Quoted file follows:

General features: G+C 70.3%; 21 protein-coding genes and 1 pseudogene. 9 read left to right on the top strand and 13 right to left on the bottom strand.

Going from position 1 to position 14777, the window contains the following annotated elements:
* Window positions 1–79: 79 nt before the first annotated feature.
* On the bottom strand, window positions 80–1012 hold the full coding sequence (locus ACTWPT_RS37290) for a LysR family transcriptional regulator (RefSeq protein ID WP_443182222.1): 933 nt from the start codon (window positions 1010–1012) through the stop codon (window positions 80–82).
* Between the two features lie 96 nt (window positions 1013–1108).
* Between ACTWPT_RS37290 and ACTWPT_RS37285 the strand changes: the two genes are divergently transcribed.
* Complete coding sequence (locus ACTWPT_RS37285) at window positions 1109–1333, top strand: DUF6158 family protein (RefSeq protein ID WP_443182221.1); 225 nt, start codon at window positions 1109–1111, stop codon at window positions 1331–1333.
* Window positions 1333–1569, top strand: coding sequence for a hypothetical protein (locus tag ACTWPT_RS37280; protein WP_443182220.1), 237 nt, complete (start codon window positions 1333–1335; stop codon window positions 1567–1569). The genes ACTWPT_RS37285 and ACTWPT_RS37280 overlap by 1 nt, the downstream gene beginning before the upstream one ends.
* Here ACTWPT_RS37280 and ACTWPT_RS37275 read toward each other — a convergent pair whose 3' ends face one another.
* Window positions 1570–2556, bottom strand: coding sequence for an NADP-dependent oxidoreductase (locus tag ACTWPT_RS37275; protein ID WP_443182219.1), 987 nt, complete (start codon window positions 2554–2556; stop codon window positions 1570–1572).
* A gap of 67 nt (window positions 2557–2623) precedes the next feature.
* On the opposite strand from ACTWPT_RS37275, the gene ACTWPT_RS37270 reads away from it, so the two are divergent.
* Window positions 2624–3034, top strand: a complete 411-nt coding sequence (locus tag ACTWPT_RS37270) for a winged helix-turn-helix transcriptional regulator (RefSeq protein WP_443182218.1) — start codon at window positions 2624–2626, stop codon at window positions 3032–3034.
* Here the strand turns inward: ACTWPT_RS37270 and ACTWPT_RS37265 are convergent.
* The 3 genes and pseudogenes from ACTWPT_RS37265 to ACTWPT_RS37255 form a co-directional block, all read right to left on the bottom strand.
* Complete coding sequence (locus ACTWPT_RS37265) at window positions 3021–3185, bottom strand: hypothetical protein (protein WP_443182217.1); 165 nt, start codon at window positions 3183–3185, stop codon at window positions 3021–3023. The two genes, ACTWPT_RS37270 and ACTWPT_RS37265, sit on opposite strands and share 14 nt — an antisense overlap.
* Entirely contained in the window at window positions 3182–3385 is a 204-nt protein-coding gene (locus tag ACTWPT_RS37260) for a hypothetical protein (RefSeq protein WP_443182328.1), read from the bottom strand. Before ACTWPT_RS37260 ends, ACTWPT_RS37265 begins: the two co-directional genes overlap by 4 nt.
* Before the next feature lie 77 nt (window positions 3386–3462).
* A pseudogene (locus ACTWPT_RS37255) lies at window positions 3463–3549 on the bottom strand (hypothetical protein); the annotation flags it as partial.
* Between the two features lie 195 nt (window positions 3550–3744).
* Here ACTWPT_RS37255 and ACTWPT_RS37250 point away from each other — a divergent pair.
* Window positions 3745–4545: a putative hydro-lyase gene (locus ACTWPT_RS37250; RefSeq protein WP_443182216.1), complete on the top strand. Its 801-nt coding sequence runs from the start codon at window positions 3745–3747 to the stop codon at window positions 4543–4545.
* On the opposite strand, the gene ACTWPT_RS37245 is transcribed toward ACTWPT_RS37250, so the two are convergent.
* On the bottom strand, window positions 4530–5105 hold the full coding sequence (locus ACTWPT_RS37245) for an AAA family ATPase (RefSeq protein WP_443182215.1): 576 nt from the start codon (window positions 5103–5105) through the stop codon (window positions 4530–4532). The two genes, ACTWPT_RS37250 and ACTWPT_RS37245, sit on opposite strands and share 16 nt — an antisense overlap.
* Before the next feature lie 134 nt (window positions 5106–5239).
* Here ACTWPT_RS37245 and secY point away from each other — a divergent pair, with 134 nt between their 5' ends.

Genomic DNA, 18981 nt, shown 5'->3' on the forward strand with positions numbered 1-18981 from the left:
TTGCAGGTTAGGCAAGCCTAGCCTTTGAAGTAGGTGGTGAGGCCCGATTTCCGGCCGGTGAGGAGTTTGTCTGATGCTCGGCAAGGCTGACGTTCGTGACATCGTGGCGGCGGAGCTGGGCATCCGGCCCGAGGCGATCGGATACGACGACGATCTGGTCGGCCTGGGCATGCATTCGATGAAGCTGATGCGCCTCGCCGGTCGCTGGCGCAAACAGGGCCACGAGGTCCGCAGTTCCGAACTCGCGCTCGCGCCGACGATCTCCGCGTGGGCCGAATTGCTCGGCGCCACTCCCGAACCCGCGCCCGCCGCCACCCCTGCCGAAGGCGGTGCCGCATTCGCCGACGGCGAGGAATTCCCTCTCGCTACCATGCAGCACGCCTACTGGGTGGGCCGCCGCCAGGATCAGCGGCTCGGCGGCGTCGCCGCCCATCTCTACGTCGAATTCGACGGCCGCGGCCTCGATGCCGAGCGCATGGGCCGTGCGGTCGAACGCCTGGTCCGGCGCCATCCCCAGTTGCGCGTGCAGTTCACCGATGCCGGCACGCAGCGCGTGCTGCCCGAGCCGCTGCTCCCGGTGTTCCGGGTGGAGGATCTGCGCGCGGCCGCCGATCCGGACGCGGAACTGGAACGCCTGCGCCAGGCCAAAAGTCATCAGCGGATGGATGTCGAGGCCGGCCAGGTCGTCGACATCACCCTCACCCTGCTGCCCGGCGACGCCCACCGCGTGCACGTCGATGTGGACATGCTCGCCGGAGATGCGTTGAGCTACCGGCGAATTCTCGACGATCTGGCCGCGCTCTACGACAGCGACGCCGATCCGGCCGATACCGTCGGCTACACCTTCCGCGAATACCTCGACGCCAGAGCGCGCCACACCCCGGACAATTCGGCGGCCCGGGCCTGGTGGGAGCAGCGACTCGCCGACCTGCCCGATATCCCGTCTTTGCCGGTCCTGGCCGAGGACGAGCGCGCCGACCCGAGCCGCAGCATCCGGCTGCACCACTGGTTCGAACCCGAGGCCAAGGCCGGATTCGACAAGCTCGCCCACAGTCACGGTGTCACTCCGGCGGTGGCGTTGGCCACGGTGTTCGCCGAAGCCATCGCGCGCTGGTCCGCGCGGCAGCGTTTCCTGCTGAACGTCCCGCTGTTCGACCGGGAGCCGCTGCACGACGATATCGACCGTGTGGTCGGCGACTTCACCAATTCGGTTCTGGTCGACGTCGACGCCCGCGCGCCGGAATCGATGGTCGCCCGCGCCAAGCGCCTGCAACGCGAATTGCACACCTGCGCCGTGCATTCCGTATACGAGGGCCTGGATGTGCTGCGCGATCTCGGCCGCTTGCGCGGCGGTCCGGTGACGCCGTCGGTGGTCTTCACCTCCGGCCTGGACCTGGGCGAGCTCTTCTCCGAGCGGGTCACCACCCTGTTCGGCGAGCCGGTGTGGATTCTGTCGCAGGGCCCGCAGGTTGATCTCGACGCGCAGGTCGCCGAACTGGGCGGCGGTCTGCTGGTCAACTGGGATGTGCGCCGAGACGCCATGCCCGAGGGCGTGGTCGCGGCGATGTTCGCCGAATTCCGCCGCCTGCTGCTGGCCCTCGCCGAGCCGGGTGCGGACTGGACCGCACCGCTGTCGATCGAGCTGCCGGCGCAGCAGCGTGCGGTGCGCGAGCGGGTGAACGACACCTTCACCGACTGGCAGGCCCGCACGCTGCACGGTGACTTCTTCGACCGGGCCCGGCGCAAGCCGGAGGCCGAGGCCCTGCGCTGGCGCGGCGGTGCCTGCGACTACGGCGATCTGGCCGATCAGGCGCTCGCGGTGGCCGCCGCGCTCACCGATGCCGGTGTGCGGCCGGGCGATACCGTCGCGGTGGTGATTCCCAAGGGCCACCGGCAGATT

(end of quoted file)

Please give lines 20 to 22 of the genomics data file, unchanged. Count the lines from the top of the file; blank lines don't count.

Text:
* Between the two features lie 195 nt (window positions 3550–3744).
* Here ACTWPT_RS37255 and ACTWPT_RS37250 point away from each other — a divergent pair.
* Window positions 3745–4545: a putative hydro-lyase gene (locus ACTWPT_RS37250; RefSeq protein WP_443182216.1), complete on the top strand. Its 801-nt coding sequence runs from the start codon at window positions 3745–3747 to the stop codon at window positions 4543–4545.